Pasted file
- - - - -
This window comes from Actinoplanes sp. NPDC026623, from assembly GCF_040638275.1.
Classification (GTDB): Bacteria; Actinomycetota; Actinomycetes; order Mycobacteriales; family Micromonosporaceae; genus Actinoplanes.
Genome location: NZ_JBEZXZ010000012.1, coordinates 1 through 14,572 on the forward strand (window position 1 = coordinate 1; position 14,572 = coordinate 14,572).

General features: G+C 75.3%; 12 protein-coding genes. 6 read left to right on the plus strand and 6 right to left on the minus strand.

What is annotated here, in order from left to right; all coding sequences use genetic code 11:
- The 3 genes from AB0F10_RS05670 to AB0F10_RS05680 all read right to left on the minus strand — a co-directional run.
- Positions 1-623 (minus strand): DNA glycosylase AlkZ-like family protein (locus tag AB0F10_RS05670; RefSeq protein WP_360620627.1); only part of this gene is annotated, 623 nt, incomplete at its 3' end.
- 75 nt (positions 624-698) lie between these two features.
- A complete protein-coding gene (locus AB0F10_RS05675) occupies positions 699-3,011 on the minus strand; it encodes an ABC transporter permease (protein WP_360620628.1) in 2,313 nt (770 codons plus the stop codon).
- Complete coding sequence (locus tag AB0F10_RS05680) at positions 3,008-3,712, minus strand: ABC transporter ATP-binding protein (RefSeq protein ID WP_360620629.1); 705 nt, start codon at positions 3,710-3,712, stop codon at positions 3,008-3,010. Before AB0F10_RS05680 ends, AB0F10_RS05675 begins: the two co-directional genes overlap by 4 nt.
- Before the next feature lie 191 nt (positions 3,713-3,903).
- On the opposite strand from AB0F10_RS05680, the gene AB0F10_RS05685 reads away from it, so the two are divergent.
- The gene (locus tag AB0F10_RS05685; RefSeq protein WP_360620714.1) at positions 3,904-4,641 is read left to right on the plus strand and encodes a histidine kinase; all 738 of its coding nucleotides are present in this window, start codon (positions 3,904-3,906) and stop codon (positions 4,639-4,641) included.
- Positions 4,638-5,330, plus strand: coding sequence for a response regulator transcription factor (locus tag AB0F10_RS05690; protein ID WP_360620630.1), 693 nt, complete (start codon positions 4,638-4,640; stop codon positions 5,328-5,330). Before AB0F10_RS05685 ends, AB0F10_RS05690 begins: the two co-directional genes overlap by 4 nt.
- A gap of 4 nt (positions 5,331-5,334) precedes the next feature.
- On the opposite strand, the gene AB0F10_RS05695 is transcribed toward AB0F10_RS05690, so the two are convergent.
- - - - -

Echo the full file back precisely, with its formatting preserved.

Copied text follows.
This window comes from Actinoplanes sp. NPDC026623, from assembly GCF_040638275.1.
Classification (GTDB): Bacteria; Actinomycetota; Actinomycetes; order Mycobacteriales; family Micromonosporaceae; genus Actinoplanes.
Genome location: NZ_JBEZXZ010000012.1, coordinates 1 through 14,572 on the forward strand (window position 1 = coordinate 1; position 14,572 = coordinate 14,572).

General features: G+C 75.3%; 12 protein-coding genes. 6 read left to right on the plus strand and 6 right to left on the minus strand.

What is annotated here, in order from left to right; all coding sequences use genetic code 11:
- The 3 genes from AB0F10_RS05670 to AB0F10_RS05680 all read right to left on the minus strand — a co-directional run.
- Positions 1-623 (minus strand): DNA glycosylase AlkZ-like family protein (locus tag AB0F10_RS05670; RefSeq protein WP_360620627.1); only part of this gene is annotated, 623 nt, incomplete at its 3' end.
- 75 nt (positions 624-698) lie between these two features.
- A complete protein-coding gene (locus AB0F10_RS05675) occupies positions 699-3,011 on the minus strand; it encodes an ABC transporter permease (protein WP_360620628.1) in 2,313 nt (770 codons plus the stop codon).
- Complete coding sequence (locus tag AB0F10_RS05680) at positions 3,008-3,712, minus strand: ABC transporter ATP-binding protein (RefSeq protein ID WP_360620629.1); 705 nt, start codon at positions 3,710-3,712, stop codon at positions 3,008-3,010. Before AB0F10_RS05680 ends, AB0F10_RS05675 begins: the two co-directional genes overlap by 4 nt.
- Before the next feature lie 191 nt (positions 3,713-3,903).
- On the opposite strand from AB0F10_RS05680, the gene AB0F10_RS05685 reads away from it, so the two are divergent.
- The gene (locus tag AB0F10_RS05685; RefSeq protein WP_360620714.1) at positions 3,904-4,641 is read left to right on the plus strand and encodes a histidine kinase; all 738 of its coding nucleotides are present in this window, start codon (positions 3,904-3,906) and stop codon (positions 4,639-4,641) included.
- Positions 4,638-5,330, plus strand: coding sequence for a response regulator transcription factor (locus tag AB0F10_RS05690; protein ID WP_360620630.1), 693 nt, complete (start codon positions 4,638-4,640; stop codon positions 5,328-5,330). Before AB0F10_RS05685 ends, AB0F10_RS05690 begins: the two co-directional genes overlap by 4 nt.
- A gap of 4 nt (positions 5,331-5,334) precedes the next feature.
- On the opposite strand, the gene AB0F10_RS05695 is transcribed toward AB0F10_RS05690, so the two are convergent.